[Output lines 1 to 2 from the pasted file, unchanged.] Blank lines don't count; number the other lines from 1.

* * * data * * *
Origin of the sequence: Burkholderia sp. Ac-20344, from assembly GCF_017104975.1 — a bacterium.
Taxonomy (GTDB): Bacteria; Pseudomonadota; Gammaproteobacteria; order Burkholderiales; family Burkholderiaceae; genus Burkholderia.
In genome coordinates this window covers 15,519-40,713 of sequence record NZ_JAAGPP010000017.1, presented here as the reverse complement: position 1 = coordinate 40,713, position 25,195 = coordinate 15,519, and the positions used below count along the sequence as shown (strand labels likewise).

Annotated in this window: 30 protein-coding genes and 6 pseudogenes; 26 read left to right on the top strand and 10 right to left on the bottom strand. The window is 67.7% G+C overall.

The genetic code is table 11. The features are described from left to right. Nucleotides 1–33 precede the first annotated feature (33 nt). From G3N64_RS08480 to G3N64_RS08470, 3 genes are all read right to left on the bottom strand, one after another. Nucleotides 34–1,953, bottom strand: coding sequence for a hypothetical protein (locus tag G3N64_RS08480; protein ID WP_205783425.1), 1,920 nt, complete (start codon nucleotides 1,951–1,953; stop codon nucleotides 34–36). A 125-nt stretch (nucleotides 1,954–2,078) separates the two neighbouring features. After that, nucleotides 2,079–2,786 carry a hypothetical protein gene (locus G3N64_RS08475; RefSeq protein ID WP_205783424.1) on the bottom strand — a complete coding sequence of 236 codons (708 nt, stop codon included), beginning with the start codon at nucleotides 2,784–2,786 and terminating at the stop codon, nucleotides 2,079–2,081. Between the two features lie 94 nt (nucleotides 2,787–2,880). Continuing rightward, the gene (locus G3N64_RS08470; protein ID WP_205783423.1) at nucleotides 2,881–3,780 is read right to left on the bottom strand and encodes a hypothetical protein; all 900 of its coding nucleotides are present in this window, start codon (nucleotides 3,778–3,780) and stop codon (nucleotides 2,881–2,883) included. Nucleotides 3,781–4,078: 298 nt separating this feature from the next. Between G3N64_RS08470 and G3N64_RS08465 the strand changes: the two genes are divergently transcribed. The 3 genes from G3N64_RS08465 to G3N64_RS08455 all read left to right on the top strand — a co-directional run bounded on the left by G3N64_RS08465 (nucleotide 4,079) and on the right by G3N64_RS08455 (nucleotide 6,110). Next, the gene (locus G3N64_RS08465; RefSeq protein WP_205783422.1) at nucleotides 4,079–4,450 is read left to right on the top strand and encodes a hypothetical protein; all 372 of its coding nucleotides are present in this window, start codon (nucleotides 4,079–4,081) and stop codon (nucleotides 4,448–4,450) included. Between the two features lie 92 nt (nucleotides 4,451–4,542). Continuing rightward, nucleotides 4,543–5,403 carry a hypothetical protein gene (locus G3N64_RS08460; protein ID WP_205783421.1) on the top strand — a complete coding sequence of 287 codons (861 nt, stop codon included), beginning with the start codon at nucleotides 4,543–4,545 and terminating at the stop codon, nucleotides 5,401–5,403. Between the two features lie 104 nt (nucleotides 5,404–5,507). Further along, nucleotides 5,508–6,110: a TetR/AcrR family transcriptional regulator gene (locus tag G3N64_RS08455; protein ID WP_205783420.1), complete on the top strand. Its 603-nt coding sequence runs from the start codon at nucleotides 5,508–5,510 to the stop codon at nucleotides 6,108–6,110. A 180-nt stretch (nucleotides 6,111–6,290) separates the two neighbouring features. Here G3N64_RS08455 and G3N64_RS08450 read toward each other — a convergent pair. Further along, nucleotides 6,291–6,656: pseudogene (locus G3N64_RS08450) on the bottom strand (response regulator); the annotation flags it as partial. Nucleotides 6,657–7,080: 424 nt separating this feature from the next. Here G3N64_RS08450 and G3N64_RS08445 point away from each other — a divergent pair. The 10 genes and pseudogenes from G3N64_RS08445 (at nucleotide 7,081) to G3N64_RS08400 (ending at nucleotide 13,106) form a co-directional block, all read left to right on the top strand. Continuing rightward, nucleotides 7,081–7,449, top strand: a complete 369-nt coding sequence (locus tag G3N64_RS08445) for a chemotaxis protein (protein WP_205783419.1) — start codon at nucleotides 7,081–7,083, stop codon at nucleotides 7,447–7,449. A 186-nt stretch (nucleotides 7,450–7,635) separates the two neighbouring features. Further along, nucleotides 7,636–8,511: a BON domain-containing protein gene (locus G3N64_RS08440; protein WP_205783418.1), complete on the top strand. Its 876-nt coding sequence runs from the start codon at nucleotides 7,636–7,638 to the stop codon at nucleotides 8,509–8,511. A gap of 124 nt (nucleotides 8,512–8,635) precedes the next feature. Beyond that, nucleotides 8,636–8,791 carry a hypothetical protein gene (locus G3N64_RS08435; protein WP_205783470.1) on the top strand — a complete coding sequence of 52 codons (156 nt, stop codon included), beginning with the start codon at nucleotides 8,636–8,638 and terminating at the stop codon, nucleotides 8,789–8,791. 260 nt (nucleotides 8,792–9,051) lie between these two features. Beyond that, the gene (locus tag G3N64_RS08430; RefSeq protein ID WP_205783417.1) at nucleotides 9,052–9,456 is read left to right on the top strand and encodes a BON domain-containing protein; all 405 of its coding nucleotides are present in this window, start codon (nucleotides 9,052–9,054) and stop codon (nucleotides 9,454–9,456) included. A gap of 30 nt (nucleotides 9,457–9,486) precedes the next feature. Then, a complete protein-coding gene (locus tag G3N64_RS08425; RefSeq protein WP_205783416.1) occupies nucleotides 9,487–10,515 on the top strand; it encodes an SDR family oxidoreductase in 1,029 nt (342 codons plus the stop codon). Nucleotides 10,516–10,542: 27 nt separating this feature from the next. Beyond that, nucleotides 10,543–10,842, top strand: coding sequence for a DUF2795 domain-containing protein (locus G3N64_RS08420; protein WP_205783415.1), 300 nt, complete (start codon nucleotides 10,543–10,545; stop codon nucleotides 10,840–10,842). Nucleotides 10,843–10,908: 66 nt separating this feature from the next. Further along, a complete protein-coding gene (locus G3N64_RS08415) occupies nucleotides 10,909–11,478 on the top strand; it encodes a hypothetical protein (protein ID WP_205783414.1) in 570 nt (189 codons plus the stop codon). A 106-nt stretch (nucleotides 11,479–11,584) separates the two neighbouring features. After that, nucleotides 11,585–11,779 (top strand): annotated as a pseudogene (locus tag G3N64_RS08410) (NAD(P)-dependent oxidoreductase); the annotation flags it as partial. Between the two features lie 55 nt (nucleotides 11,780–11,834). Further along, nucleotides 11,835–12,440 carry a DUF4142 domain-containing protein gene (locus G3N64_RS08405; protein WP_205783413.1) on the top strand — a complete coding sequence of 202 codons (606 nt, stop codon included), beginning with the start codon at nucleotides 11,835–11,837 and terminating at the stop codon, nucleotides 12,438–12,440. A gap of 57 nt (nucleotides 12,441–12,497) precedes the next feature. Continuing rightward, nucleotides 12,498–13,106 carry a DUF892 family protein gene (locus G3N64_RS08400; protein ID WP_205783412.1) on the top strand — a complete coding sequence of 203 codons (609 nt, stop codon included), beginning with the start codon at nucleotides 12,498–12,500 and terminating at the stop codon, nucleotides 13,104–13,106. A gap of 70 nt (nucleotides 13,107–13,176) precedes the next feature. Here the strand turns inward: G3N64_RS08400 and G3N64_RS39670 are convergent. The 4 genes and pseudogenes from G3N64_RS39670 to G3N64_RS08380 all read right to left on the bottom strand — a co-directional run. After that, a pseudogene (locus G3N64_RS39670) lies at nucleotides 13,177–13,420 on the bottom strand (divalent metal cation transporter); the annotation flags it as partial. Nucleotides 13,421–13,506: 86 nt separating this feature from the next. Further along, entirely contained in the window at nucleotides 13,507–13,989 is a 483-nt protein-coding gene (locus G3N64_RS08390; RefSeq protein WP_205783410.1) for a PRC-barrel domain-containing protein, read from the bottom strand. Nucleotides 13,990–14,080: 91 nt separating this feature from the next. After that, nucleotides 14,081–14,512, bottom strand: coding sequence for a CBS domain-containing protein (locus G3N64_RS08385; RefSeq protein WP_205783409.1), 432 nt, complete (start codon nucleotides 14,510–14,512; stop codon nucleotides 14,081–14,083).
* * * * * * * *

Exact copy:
Origin of the sequence: Burkholderia sp. Ac-20344, from assembly GCF_017104975.1 — a bacterium.
Taxonomy (GTDB): Bacteria; Pseudomonadota; Gammaproteobacteria; order Burkholderiales; family Burkholderiaceae; genus Burkholderia.